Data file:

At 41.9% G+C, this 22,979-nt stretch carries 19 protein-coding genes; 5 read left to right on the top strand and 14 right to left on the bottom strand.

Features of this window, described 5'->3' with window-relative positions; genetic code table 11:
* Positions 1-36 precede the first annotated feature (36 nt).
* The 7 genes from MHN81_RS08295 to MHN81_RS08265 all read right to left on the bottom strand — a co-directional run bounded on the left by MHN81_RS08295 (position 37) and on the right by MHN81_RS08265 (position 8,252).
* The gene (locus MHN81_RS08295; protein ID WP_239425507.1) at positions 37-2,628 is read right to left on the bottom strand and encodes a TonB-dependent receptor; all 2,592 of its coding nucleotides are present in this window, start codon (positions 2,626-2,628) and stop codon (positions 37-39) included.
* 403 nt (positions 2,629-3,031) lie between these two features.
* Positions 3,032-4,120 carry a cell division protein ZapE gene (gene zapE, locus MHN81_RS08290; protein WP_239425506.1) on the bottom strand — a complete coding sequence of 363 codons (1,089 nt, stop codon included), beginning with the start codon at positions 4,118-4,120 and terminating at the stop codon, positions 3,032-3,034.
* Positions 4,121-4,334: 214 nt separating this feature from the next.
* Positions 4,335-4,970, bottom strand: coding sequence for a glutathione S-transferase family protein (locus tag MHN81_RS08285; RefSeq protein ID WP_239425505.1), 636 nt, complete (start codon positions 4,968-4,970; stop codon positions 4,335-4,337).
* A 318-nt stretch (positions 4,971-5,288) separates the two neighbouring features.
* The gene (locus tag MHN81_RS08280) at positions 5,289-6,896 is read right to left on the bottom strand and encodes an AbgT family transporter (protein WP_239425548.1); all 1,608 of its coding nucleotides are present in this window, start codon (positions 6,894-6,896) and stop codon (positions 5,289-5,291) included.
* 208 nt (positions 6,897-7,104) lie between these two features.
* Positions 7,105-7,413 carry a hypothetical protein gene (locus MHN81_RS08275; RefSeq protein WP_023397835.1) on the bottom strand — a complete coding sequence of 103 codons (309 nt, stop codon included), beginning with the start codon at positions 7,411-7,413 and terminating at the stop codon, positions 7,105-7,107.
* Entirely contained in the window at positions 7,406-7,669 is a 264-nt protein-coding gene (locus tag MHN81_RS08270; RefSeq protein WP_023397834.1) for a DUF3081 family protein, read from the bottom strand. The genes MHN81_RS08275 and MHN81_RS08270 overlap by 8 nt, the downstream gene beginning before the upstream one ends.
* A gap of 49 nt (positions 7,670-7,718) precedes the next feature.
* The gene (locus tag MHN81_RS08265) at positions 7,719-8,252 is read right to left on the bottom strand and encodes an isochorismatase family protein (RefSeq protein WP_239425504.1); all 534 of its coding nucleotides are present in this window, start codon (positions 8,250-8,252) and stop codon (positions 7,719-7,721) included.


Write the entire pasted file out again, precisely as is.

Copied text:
At 41.9% G+C, this 22,979-nt stretch carries 19 protein-coding genes; 5 read left to right on the top strand and 14 right to left on the bottom strand.

Features of this window, described 5'->3' with window-relative positions; genetic code table 11:
* Positions 1-36 precede the first annotated feature (36 nt).
* The 7 genes from MHN81_RS08295 to MHN81_RS08265 all read right to left on the bottom strand — a co-directional run bounded on the left by MHN81_RS08295 (position 37) and on the right by MHN81_RS08265 (position 8,252).
* The gene (locus MHN81_RS08295; protein ID WP_239425507.1) at positions 37-2,628 is read right to left on the bottom strand and encodes a TonB-dependent receptor; all 2,592 of its coding nucleotides are present in this window, start codon (positions 2,626-2,628) and stop codon (positions 37-39) included.
* 403 nt (positions 2,629-3,031) lie between these two features.
* Positions 3,032-4,120 carry a cell division protein ZapE gene (gene zapE, locus MHN81_RS08290; protein WP_239425506.1) on the bottom strand — a complete coding sequence of 363 codons (1,089 nt, stop codon included), beginning with the start codon at positions 4,118-4,120 and terminating at the stop codon, positions 3,032-3,034.
* Positions 4,121-4,334: 214 nt separating this feature from the next.
* Positions 4,335-4,970, bottom strand: coding sequence for a glutathione S-transferase family protein (locus tag MHN81_RS08285; RefSeq protein ID WP_239425505.1), 636 nt, complete (start codon positions 4,968-4,970; stop codon positions 4,335-4,337).
* A 318-nt stretch (positions 4,971-5,288) separates the two neighbouring features.
* The gene (locus tag MHN81_RS08280) at positions 5,289-6,896 is read right to left on the bottom strand and encodes an AbgT family transporter (protein WP_239425548.1); all 1,608 of its coding nucleotides are present in this window, start codon (positions 6,894-6,896) and stop codon (positions 5,289-5,291) included.
* 208 nt (positions 6,897-7,104) lie between these two features.
* Positions 7,105-7,413 carry a hypothetical protein gene (locus MHN81_RS08275; RefSeq protein WP_023397835.1) on the bottom strand — a complete coding sequence of 103 codons (309 nt, stop codon included), beginning with the start codon at positions 7,411-7,413 and terminating at the stop codon, positions 7,105-7,107.
* Entirely contained in the window at positions 7,406-7,669 is a 264-nt protein-coding gene (locus tag MHN81_RS08270; RefSeq protein WP_023397834.1) for a DUF3081 family protein, read from the bottom strand. The genes MHN81_RS08275 and MHN81_RS08270 overlap by 8 nt, the downstream gene beginning before the upstream one ends.
* A gap of 49 nt (positions 7,670-7,718) precedes the next feature.
* The gene (locus tag MHN81_RS08265) at positions 7,719-8,252 is read right to left on the bottom strand and encodes an isochorismatase family protein (RefSeq protein WP_239425504.1); all 534 of its coding nucleotides are present in this window, start codon (positions 8,250-8,252) and stop codon (positions 7,719-7,721) included.